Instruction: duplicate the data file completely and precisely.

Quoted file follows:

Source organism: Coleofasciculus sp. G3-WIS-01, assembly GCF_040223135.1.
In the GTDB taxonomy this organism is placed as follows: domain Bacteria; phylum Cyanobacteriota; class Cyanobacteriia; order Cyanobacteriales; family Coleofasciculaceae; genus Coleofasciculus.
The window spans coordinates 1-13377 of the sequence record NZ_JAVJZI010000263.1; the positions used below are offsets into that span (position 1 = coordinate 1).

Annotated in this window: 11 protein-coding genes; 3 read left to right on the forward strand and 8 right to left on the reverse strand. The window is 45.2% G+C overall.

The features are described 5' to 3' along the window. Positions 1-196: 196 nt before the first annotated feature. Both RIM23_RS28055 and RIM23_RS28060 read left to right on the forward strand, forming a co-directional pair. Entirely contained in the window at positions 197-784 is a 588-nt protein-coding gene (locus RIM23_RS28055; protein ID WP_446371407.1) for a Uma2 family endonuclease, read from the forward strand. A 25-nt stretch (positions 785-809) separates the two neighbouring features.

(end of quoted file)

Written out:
Source organism: Coleofasciculus sp. G3-WIS-01, assembly GCF_040223135.1.
In the GTDB taxonomy this organism is placed as follows: domain Bacteria; phylum Cyanobacteriota; class Cyanobacteriia; order Cyanobacteriales; family Coleofasciculaceae; genus Coleofasciculus.
The window spans coordinates 1-13377 of the sequence record NZ_JAVJZI010000263.1; the positions used below are offsets into that span (position 1 = coordinate 1).

Annotated in this window: 11 protein-coding genes; 3 read left to right on the forward strand and 8 right to left on the reverse strand. The window is 45.2% G+C overall.

The features are described 5' to 3' along the window. Positions 1-196: 196 nt before the first annotated feature. Both RIM23_RS28055 and RIM23_RS28060 read left to right on the forward strand, forming a co-directional pair. Entirely contained in the window at positions 197-784 is a 588-nt protein-coding gene (locus RIM23_RS28055; protein ID WP_446371407.1) for a Uma2 family endonuclease, read from the forward strand. A 25-nt stretch (positions 785-809) separates the two neighbouring features.